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    Quote Originally Posted by InvincibleAjay View Post
    Badminton is also about mental toughness, I use this to my advantage, only during club training or practice I will say to the opponent 'no pressure' when it is a tough point (19 all or something like that). I see it all the time, they most likely make a mistake.

    In a match I will talk to myself alot and sometimes say 'no more errors, lets go'. I cannot stress how important making sure you practice the mental aspect of the game is.

    Kindest regards,

    -Ajay-

    Quote of the Day
    If you shoot at mimes, should you use a silencer?
    I think saying "no pressure", "calm down", "no more errors", "relax" will just make the one you said it to (yourself, friend, enemy) will actually make them more nervous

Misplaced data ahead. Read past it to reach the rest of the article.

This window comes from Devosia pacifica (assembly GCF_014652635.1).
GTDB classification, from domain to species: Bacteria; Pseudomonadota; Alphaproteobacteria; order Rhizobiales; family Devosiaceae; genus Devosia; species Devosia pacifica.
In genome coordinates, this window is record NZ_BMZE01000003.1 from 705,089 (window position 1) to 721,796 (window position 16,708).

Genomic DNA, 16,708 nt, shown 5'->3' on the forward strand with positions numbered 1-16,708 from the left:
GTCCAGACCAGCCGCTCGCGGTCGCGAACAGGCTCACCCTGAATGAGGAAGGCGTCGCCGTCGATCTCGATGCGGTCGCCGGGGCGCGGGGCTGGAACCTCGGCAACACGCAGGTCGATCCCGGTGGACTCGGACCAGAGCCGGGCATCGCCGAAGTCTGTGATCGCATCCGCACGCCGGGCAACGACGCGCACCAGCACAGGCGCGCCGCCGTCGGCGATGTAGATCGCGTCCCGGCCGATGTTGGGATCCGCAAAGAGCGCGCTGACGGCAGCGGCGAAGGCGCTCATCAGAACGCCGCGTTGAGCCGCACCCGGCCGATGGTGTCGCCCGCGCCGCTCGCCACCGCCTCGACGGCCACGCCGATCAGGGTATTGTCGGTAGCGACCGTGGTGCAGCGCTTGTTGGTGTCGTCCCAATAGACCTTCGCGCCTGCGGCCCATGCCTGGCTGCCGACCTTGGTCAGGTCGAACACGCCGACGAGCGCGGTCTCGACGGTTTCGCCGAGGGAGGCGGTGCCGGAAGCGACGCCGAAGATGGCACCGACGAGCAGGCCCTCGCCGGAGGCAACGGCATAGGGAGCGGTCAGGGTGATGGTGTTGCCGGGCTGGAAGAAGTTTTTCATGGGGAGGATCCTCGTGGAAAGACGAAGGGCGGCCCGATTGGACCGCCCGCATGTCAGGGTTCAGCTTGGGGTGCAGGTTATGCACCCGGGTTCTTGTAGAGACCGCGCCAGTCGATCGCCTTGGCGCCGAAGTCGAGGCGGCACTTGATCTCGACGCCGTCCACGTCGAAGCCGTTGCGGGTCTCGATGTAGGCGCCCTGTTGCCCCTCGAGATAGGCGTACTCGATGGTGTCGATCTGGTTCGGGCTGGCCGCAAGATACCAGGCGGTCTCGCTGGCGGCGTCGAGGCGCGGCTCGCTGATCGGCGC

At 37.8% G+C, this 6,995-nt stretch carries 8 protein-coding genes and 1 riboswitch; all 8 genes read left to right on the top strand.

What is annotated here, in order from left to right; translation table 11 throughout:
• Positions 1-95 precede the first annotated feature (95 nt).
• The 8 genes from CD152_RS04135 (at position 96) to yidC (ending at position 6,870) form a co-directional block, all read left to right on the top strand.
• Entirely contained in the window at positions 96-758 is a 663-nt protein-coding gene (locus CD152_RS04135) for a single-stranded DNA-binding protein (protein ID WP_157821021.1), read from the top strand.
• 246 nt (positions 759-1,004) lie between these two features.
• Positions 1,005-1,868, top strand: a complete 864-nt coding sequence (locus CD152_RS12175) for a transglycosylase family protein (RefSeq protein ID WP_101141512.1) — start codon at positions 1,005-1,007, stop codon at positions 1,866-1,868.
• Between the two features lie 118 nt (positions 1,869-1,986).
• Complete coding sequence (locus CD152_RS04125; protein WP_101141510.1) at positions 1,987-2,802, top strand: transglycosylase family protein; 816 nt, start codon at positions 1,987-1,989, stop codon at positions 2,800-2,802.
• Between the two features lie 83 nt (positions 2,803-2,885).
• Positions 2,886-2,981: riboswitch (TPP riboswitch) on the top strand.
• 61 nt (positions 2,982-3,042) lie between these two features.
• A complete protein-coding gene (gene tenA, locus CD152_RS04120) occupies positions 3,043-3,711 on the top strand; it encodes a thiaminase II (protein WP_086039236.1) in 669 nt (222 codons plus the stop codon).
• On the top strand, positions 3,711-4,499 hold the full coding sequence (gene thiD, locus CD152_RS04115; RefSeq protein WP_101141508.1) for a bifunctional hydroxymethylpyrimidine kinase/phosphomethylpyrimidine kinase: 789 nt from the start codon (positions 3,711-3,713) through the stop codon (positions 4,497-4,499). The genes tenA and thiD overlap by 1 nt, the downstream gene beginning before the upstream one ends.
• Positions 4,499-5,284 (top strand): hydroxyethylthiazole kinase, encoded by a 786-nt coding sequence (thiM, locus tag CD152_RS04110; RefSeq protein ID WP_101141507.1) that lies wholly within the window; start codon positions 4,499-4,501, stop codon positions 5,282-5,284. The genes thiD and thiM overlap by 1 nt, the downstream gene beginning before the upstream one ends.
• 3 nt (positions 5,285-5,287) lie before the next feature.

15. #49
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    Yes I say it jokingly at club nights to test mental toughness of players and most likely I am right and they make an error.

    During matches I only talk to myself to control my mental attitude and only encourage my partner with 'don't worry about that shot, lets get the next one.' or 'bad luck, right shot'. I never criticise my partner on court, my role is the calm one to help him or her stay positive in all aspects, even under pressure.

    Kindest regards,

    -Ajay-

    Quote of the Day
    If you shoot at mimes, should you use a silencer?

  16. #50
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    Mind games? Why? You mean you actually need them?

  17. #51
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    Aside from hitting to the slightly weaker opponent, I will increase my swing speed on serve last moment to add some deception.